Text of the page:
I have summarized and commented the findings of an interesting article “Speech Discrimination in Bilingual Infants” in Psychology Today by François Grosjean, Ph.D. Emeritus Professor of psycholinguistics, Neuchâtel University, Switzerland. Dr Grosjean is famous for his work on the holistic view of bilingualism, language mode, the complementarity principle, the processing of code-switching and borrowing, as well as the bilingualism of the Deaf. He is the author of the book “Bilingual: Life and Reality” where he talks about myths and strategies to raise bilingual children.
Bilingual infants are particularly good at discriminating the sounds of their different languages in their first year as long as the languages are acquired through live human exposure. But this does not mean that bilingualism needs to start at such a precocious age. For the majority of bilingual children, it begins at a later age without any problem.
Can any type of exposure to two languages (through human interaction, DVDs, audio input, etc.) will encourage infants to develop the phonetic categories of their languages ? University of Washington researcher Patricia Kuhl and her colleagues replied negatively based on a study they undertook.They exposed 9 month-old American infants to twelve sessions with Chinese native-speakers who read and played with them in Mandarin. A second group of similar infants received the same amount of Mandarin language exposure but only through DVDs and audio input.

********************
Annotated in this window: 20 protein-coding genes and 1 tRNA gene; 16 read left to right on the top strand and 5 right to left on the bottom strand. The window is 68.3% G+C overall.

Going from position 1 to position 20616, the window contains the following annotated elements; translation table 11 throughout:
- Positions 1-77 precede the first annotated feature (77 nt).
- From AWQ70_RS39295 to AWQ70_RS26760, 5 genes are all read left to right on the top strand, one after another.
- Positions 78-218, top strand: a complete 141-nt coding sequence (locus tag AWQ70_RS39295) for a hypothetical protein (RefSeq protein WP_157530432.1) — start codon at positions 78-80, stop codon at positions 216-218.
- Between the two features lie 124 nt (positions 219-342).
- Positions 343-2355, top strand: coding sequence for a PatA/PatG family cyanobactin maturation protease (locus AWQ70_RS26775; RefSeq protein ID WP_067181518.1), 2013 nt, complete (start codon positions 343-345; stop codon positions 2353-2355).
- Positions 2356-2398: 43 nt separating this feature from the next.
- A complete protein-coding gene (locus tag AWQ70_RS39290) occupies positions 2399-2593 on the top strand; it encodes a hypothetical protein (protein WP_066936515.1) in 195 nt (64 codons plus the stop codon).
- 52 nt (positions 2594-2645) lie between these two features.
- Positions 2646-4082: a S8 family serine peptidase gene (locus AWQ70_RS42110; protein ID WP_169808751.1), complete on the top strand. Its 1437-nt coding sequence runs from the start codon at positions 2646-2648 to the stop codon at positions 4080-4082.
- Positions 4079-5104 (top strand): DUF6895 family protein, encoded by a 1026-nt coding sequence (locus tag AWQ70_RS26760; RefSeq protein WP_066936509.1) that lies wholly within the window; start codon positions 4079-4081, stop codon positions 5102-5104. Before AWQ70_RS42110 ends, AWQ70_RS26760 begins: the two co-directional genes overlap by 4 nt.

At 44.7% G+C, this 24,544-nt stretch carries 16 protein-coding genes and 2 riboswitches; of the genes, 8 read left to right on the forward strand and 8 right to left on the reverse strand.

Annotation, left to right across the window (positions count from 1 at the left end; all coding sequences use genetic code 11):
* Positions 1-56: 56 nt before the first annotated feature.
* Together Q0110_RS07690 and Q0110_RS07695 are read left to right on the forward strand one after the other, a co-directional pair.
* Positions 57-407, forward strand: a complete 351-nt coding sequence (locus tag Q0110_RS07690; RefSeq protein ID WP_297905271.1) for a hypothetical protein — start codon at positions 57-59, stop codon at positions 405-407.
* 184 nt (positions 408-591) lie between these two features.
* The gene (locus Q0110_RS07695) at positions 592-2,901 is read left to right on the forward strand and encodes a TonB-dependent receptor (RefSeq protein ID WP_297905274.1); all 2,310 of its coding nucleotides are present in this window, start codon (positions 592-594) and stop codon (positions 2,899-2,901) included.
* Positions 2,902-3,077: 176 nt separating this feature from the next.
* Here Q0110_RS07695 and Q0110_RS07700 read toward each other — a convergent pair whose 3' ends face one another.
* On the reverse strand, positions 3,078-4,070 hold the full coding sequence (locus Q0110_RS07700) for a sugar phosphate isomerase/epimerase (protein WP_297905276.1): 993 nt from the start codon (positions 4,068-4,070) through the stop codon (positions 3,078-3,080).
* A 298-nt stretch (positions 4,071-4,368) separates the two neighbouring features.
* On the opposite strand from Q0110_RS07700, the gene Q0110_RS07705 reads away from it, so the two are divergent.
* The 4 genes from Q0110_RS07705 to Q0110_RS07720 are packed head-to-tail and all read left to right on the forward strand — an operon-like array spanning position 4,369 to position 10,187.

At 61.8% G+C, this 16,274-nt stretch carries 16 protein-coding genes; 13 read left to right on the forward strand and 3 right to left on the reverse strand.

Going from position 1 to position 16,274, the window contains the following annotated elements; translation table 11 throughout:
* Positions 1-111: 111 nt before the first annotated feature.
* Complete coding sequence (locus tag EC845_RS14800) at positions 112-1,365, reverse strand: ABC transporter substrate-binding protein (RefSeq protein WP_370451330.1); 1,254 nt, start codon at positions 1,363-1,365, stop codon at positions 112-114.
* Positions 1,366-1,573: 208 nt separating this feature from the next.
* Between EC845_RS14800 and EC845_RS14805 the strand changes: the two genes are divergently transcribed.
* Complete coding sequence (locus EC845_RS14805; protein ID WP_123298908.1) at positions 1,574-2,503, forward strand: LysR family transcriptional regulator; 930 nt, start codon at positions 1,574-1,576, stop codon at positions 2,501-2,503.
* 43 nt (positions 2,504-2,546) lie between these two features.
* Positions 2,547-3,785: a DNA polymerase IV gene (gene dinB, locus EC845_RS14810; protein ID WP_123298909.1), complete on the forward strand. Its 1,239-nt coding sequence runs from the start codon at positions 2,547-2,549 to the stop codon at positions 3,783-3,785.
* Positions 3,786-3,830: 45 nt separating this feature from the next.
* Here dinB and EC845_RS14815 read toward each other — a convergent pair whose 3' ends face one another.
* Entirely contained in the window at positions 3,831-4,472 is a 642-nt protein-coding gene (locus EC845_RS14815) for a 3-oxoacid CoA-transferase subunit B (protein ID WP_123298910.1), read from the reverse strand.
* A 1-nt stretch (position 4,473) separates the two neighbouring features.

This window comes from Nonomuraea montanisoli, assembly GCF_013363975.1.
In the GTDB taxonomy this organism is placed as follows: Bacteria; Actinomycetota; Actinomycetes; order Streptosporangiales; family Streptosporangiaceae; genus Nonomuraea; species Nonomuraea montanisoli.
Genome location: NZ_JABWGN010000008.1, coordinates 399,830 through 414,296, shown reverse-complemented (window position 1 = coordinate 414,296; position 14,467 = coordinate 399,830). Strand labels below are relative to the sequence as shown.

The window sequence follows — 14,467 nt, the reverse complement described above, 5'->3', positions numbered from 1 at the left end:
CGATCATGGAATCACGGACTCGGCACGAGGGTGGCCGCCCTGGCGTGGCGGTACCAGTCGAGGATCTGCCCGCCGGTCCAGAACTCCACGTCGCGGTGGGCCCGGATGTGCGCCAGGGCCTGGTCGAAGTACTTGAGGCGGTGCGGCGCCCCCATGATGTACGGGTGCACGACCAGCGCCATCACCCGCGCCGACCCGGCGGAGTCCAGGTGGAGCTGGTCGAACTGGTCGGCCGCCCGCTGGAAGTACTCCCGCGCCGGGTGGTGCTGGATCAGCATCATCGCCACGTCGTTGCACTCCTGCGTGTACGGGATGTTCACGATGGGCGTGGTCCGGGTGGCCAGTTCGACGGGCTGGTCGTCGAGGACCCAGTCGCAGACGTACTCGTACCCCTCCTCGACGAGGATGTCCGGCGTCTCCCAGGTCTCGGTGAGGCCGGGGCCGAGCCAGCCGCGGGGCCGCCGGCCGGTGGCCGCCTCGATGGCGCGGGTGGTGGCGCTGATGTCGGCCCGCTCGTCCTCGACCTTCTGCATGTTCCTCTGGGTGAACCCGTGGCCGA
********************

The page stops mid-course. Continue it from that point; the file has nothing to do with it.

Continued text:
The results were clear. Whereas the live human exposure infants acquired the Mandarin phonetic contrast, the second group did not. This shows that phonetic learning doesn’t rely only on raw auditory sensory information.